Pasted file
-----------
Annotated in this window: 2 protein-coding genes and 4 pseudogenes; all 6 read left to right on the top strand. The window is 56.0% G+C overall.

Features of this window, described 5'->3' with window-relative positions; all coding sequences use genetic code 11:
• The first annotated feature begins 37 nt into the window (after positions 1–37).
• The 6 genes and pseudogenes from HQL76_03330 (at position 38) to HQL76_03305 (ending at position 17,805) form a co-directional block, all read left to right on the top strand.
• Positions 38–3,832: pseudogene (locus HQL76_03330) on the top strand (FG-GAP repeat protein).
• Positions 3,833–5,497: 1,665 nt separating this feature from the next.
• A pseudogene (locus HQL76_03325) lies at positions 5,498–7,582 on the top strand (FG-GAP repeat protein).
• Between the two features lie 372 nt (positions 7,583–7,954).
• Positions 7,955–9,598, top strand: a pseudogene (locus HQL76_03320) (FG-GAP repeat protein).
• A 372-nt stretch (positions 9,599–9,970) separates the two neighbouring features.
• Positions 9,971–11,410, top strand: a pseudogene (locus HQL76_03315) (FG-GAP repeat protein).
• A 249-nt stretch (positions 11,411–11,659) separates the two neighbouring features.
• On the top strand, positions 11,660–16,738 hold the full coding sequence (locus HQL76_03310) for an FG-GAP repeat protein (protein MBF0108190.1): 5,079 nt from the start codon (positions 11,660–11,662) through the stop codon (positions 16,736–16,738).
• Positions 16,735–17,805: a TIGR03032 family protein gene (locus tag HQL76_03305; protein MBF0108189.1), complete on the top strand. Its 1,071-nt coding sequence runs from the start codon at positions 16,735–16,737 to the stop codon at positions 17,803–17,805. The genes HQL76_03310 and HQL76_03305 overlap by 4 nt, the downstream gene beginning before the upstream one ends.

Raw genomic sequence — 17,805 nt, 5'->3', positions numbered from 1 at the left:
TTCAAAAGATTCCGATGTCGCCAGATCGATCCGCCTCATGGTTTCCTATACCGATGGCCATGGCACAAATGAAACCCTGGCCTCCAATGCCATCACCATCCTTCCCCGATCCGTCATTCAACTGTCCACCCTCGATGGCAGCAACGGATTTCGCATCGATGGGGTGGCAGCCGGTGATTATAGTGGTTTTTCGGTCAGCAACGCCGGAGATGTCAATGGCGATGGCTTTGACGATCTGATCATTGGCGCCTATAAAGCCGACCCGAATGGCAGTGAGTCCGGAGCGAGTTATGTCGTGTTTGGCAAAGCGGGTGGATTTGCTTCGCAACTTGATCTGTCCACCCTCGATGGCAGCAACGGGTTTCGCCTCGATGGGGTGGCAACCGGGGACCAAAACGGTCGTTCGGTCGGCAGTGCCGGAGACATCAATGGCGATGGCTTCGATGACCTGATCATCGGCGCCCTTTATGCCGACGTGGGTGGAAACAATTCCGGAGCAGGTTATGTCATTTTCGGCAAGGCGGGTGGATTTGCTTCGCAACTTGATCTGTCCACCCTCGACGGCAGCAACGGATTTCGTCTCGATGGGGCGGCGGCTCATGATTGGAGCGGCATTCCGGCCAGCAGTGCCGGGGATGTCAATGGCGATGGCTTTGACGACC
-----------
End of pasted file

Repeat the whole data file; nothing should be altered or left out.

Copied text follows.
Annotated in this window: 2 protein-coding genes and 4 pseudogenes; all 6 read left to right on the top strand. The window is 56.0% G+C overall.

Features of this window, described 5'->3' with window-relative positions; all coding sequences use genetic code 11:
• The first annotated feature begins 37 nt into the window (after positions 1–37).
• The 6 genes and pseudogenes from HQL76_03330 (at position 38) to HQL76_03305 (ending at position 17,805) form a co-directional block, all read left to right on the top strand.
• Positions 38–3,832: pseudogene (locus HQL76_03330) on the top strand (FG-GAP repeat protein).
• Positions 3,833–5,497: 1,665 nt separating this feature from the next.
• A pseudogene (locus HQL76_03325) lies at positions 5,498–7,582 on the top strand (FG-GAP repeat protein).
• Between the two features lie 372 nt (positions 7,583–7,954).
• Positions 7,955–9,598, top strand: a pseudogene (locus HQL76_03320) (FG-GAP repeat protein).
• A 372-nt stretch (positions 9,599–9,970) separates the two neighbouring features.
• Positions 9,971–11,410, top strand: a pseudogene (locus HQL76_03315) (FG-GAP repeat protein).
• A 249-nt stretch (positions 11,411–11,659) separates the two neighbouring features.
• On the top strand, positions 11,660–16,738 hold the full coding sequence (locus HQL76_03310) for an FG-GAP repeat protein (protein MBF0108190.1): 5,079 nt from the start codon (positions 11,660–11,662) through the stop codon (positions 16,736–16,738).
• Positions 16,735–17,805: a TIGR03032 family protein gene (locus tag HQL76_03305; protein MBF0108189.1), complete on the top strand. Its 1,071-nt coding sequence runs from the start codon at positions 16,735–16,737 to the stop codon at positions 17,803–17,805. The genes HQL76_03310 and HQL76_03305 overlap by 4 nt, the downstream gene beginning before the upstream one ends.

Raw genomic sequence — 17,805 nt, 5'->3', positions numbered from 1 at the left:
TTCAAAAGATTCCGATGTCGCCAGATCGATCCGCCTCATGGTTTCCTATACCGATGGCCATGGCACAAATGAAACCCTGGCCTCCAATGCCATCACCATCCTTCCCCGATCCGTCATTCAACTGTCCACCCTCGATGGCAGCAACGGATTTCGCATCGATGGGGTGGCAGCCGGTGATTATAGTGGTTTTTCGGTCAGCAACGCCGGAGATGTCAATGGCGATGGCTTTGACGATCTGATCATTGGCGCCTATAAAGCCGACCCGAATGGCAGTGAGTCCGGAGCGAGTTATGTCGTGTTTGGCAAAGCGGGTGGATTTGCTTCGCAACTTGATCTGTCCACCCTCGATGGCAGCAACGGGTTTCGCCTCGATGGGGTGGCAACCGGGGACCAAAACGGTCGTTCGGTCGGCAGTGCCGGAGACATCAATGGCGATGGCTTCGATGACCTGATCATCGGCGCCCTTTATGCCGACGTGGGTGGAAACAATTCCGGAGCAGGTTATGTCATTTTCGGCAAGGCGGGTGGATTTGCTTCGCAACTTGATCTGTCCACCCTCGACGGCAGCAACGGATTTCGTCTCGATGGGGCGGCGGCTCATGATTGGAGCGGCATTCCGGCCAGCAGTGCCGGGGATGTCAATGGCGATGGCTTTGACGACC